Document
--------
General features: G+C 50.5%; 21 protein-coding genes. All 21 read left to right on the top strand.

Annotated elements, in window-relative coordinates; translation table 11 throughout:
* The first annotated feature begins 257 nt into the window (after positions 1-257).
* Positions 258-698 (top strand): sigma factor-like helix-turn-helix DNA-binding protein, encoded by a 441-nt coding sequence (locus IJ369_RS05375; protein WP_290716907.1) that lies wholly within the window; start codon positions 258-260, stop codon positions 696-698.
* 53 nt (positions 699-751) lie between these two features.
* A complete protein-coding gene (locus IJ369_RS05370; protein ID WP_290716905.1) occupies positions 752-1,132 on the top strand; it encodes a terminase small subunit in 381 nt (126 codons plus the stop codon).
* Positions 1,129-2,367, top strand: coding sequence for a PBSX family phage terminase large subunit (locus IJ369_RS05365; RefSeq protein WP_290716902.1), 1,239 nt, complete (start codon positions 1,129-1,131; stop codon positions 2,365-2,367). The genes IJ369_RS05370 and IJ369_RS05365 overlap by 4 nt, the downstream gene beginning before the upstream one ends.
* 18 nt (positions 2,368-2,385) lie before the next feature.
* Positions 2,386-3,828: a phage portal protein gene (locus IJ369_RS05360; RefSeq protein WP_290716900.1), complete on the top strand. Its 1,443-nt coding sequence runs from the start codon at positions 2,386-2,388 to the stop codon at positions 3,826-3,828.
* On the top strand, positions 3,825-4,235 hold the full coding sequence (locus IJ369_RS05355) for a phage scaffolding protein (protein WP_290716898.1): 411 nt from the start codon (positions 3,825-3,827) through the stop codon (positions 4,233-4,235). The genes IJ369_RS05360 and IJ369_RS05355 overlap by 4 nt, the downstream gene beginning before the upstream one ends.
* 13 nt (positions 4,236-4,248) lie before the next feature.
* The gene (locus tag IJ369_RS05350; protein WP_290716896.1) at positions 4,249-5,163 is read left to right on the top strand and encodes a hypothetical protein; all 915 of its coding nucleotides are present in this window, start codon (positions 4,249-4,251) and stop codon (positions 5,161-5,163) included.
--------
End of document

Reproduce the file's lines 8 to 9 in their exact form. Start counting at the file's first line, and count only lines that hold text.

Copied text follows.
* 18 nt (positions 2,368-2,385) lie before the next feature.
* Positions 2,386-3,828: a phage portal protein gene (locus IJ369_RS05360; RefSeq protein WP_290716900.1), complete on the top strand. Its 1,443-nt coding sequence runs from the start codon at positions 2,386-2,388 to the stop codon at positions 3,826-3,828.